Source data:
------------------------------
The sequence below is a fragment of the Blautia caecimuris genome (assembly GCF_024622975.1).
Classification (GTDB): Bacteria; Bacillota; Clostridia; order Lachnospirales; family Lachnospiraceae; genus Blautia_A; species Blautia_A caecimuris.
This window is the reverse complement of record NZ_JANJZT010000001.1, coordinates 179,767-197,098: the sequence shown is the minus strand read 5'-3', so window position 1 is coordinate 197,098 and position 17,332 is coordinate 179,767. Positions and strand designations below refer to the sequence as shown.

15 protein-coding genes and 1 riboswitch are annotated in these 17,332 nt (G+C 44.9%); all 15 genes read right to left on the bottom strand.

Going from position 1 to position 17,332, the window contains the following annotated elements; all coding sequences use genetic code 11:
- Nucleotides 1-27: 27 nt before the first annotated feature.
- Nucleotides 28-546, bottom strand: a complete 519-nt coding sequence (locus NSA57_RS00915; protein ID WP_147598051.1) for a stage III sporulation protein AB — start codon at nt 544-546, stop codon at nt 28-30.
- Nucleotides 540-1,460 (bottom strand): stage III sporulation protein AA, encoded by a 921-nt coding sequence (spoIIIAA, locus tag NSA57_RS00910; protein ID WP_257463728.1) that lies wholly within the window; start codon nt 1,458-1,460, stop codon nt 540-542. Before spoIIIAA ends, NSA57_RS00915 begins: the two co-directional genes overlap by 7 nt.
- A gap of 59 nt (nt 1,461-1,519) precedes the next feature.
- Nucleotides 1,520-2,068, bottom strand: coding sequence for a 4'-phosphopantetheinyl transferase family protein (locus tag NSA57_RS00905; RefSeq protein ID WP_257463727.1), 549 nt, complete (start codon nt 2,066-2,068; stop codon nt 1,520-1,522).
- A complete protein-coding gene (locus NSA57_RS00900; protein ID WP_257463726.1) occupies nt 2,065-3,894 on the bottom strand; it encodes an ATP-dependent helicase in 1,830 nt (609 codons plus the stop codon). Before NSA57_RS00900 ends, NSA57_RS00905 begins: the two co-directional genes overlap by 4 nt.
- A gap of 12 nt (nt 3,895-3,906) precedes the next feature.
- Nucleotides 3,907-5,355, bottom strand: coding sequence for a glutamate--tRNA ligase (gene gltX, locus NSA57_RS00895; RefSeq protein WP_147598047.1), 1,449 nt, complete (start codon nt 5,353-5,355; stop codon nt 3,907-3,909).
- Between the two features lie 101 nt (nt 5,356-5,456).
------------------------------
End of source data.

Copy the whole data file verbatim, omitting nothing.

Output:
The sequence below is a fragment of the Blautia caecimuris genome (assembly GCF_024622975.1).
Classification (GTDB): Bacteria; Bacillota; Clostridia; order Lachnospirales; family Lachnospiraceae; genus Blautia_A; species Blautia_A caecimuris.
This window is the reverse complement of record NZ_JANJZT010000001.1, coordinates 179,767-197,098: the sequence shown is the minus strand read 5'-3', so window position 1 is coordinate 197,098 and position 17,332 is coordinate 179,767. Positions and strand designations below refer to the sequence as shown.

15 protein-coding genes and 1 riboswitch are annotated in these 17,332 nt (G+C 44.9%); all 15 genes read right to left on the bottom strand.

Going from position 1 to position 17,332, the window contains the following annotated elements; all coding sequences use genetic code 11:
- Nucleotides 1-27: 27 nt before the first annotated feature.
- Nucleotides 28-546, bottom strand: a complete 519-nt coding sequence (locus NSA57_RS00915; protein ID WP_147598051.1) for a stage III sporulation protein AB — start codon at nt 544-546, stop codon at nt 28-30.
- Nucleotides 540-1,460 (bottom strand): stage III sporulation protein AA, encoded by a 921-nt coding sequence (spoIIIAA, locus tag NSA57_RS00910; protein ID WP_257463728.1) that lies wholly within the window; start codon nt 1,458-1,460, stop codon nt 540-542. Before spoIIIAA ends, NSA57_RS00915 begins: the two co-directional genes overlap by 7 nt.
- A gap of 59 nt (nt 1,461-1,519) precedes the next feature.
- Nucleotides 1,520-2,068, bottom strand: coding sequence for a 4'-phosphopantetheinyl transferase family protein (locus tag NSA57_RS00905; RefSeq protein ID WP_257463727.1), 549 nt, complete (start codon nt 2,066-2,068; stop codon nt 1,520-1,522).
- A complete protein-coding gene (locus NSA57_RS00900; protein ID WP_257463726.1) occupies nt 2,065-3,894 on the bottom strand; it encodes an ATP-dependent helicase in 1,830 nt (609 codons plus the stop codon). Before NSA57_RS00900 ends, NSA57_RS00905 begins: the two co-directional genes overlap by 4 nt.
- A gap of 12 nt (nt 3,895-3,906) precedes the next feature.
- Nucleotides 3,907-5,355, bottom strand: coding sequence for a glutamate--tRNA ligase (gene gltX, locus NSA57_RS00895; RefSeq protein WP_147598047.1), 1,449 nt, complete (start codon nt 5,353-5,355; stop codon nt 3,907-3,909).
- Between the two features lie 101 nt (nt 5,356-5,456).